The Federal Bureau of Investigation needs a new headquarters. Virginia, Maryland, federal and local stakeholders agree the J. Edgar Hoover Building is crumbling and outdated and cannot meet the agency’s growing challenges. Unfortunately, and with many questions left unanswered, the process led by the General Services Administration to procure a new FBI headquarters has collapsed. The public deserves answers that can only be reached through an immediate and comprehensive Inspector General investigation of this deeply flawed procurement.
The FBI headquarters project is yet another example of the federal government wasting time and money — in this case millions of dollars and nearly a decade of project development. The procurement process alone cost the GSA $20 million with nothing to show for it. The cost to the FBI has not been disclosed, but even that information would not provide a comprehensive accounting of the taxpayer dollars wasted on this project. For that, we would have to include the uncertainty developers will now price into all future business involving large-scale federal real property procurements. Make no mistake, there will be a long-term cost to this bungled procurement. It will be difficult to quantify, but you can be sure that the American taxpayer will be forced to pick up the tab.
In July of last year, the GSA pulled the project. They blamed the cancellation on the inability to secure a congressional appropriation of $1.4 billion. So what is the agency’s proposed solution? A $2.2 billion appropriations request buried in the president’s fictional infrastructure plan. A farce within a farce.
As if to further move the goal posts, the GSA recently announced it will abandon entirely a plan to fully consolidate the headquarters of the FBI in either Virginia or Maryland and instead will demolish and rebuild the Hoover Building. The decision will inflict real harm on the FBI, and it is a body blow to public confidence in the GSA’s ability to effectively manage a building procurement on the scale of the proposed FBI headquarters.
Even more confounding, the new headquarters proposal completely contradicts earlier plans that deemed consolidation of FBI components across the National Capital Region crucial to national security. The GSA’s own building project survey stated, “Dispersion diverts time and resources, hampers coordination, decreases flexibility, and impedes FBI’s ability to respond to ever changing, asymmetric threats.” Yet, the new proposal would send 3,000 FBI employees to Idaho, West Virginia and Alabama.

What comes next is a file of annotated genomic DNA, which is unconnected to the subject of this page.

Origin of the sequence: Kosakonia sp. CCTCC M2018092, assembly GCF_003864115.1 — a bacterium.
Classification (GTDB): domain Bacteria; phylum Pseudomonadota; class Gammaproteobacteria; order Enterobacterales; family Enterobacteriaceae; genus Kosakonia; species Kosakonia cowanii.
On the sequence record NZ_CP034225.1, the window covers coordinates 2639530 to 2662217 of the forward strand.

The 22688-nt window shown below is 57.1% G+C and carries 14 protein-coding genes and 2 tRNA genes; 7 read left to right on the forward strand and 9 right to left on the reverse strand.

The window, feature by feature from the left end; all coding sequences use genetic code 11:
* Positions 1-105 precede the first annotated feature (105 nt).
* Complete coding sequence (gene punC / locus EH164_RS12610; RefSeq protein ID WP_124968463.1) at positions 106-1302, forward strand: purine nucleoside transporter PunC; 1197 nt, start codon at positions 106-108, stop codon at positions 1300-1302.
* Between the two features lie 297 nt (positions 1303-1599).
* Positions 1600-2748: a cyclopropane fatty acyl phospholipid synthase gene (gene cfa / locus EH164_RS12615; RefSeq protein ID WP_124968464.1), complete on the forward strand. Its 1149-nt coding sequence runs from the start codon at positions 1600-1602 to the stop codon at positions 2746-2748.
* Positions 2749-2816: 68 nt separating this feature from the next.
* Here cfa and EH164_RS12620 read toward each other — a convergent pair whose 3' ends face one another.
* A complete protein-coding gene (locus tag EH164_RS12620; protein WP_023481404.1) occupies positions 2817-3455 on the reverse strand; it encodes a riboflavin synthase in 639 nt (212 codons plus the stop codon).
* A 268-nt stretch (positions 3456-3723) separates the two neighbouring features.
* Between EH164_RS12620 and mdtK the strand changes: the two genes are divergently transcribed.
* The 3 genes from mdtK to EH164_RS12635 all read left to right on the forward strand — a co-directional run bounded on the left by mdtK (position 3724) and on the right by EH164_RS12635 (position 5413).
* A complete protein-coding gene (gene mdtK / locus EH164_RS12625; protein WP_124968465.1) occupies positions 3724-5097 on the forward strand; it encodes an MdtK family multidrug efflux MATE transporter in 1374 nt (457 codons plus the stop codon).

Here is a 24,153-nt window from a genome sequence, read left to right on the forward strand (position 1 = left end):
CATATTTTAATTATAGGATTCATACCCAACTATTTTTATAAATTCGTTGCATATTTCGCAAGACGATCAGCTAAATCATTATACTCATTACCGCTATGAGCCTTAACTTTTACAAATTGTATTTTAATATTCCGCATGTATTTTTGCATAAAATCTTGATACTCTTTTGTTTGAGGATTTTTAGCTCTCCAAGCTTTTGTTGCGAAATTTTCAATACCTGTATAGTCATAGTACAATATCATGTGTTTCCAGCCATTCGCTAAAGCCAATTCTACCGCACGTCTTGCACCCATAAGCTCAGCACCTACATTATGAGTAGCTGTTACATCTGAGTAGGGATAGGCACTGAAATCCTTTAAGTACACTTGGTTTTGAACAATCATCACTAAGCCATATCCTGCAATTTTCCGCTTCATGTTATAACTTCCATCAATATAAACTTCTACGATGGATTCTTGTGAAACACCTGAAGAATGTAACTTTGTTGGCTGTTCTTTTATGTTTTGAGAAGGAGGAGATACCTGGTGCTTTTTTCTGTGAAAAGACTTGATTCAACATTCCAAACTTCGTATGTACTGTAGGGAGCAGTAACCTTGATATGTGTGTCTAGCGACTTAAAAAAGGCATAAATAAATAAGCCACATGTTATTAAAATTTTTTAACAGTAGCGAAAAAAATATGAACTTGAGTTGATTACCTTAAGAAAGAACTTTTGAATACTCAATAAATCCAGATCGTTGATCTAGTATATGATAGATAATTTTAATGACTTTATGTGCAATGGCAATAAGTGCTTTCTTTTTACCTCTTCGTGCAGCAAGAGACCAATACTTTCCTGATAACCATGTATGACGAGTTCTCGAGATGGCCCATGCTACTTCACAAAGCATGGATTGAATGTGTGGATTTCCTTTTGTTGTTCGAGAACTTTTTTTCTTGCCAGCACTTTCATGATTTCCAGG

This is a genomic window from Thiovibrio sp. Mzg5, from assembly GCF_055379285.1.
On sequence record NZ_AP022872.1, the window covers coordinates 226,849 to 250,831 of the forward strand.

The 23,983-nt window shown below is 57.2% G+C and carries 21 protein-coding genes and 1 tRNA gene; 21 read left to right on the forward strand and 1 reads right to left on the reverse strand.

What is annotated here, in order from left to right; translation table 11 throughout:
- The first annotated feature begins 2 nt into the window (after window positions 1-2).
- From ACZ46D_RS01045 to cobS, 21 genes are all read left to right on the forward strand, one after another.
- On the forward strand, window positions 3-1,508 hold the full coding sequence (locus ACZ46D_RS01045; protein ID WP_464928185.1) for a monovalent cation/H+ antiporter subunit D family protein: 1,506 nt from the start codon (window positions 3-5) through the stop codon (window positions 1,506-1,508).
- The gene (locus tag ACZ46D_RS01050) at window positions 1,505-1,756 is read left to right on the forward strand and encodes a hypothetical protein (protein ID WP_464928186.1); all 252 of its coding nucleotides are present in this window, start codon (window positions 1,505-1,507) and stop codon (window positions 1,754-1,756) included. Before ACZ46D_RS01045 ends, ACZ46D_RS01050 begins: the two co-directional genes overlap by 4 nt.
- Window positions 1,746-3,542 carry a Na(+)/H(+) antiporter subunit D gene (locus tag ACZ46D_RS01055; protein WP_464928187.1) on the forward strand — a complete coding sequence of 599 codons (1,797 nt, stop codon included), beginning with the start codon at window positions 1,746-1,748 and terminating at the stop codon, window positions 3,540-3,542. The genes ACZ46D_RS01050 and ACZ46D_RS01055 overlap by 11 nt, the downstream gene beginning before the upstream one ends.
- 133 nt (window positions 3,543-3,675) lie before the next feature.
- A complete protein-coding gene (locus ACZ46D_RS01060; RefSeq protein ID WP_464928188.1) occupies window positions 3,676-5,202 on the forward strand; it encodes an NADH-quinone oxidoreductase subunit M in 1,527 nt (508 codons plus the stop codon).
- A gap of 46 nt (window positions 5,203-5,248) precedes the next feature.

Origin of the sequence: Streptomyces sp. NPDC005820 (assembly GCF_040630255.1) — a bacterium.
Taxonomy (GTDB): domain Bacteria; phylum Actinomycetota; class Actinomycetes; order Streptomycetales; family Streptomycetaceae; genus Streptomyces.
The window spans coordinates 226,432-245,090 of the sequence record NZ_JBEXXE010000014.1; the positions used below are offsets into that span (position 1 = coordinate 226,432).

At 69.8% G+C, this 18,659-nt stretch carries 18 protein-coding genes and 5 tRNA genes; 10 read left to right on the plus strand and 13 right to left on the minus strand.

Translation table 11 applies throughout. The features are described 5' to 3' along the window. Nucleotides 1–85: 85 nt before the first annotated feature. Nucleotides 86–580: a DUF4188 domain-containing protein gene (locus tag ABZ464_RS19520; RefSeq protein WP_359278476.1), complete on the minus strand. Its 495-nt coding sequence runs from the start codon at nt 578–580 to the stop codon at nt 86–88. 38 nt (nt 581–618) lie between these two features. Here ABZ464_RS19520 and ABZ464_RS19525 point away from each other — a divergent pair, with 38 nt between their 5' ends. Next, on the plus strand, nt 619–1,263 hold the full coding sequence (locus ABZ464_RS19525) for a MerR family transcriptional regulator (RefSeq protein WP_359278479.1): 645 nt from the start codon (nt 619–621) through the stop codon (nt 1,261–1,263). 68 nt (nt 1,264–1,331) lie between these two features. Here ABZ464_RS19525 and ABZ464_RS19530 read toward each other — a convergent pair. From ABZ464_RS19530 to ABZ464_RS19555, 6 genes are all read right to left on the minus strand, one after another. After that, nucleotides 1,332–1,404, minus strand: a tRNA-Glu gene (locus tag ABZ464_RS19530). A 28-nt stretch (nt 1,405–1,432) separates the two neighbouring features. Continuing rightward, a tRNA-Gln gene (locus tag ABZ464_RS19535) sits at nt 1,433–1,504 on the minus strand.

I personally participated in meetings with the GSA in which the area congressional delegation was cautioned on the insufficient security setbacks at the proposed headquarters site in Springfield. That was a suburban environment with a 30-acre footprint. How those original security concerns are satisfied by the current Hoover site in the middle of downtown D.C. has not been explained to Congress. When pressed on this issue, the head of the Public Building Service for the GSA stated under oath that the FBI “changed their program requirements.”
The security requirements the FBI simply changed its mind about were developed in the wake of the Oklahoma City bombing to protect sensitive federal installations. The fact that the FBI could disregard its own strict security specifications this late in the game makes the federal government appear capricious and whimsical in the extreme.
We owe it to the public to provide much needed transparency to this process and help the federal government prevent such an immense failure of the public trust from ever happening again. I have already asked the Government Accountability Office to examine this procurement. But this latest reversal from the GSA and the FBI raises serious questions about process and influence, and it demands the further scrutiny of the Inspectors General for the Justice Department and the GSA.
Among the myriad concerns that must be addressed, we must know the level to which the White House interfered in this procurement. The development of the Hoover site into a mixed use, retail, hotel and residential development could have competed with the Trump Hotel and affected the president’s personal bottom line. In his first budget, the president requested $0 for the headquarters plan that would have redeveloped the Hoover site but is now setting aside $2.2 billion of a yet to be defined $200 billion infrastructure package for a plan that precludes the construction of a new hotel on the Hoover site.
It is clear the federal government is in full retreat away from a fully consolidated FBI headquarters — disregarding efficiencies, cost savings, mission capabilities and national security in the process. The question is who is leading the retreat?
Gerry Connolly, a Democrat, represents Virginia’s 11th District in the House.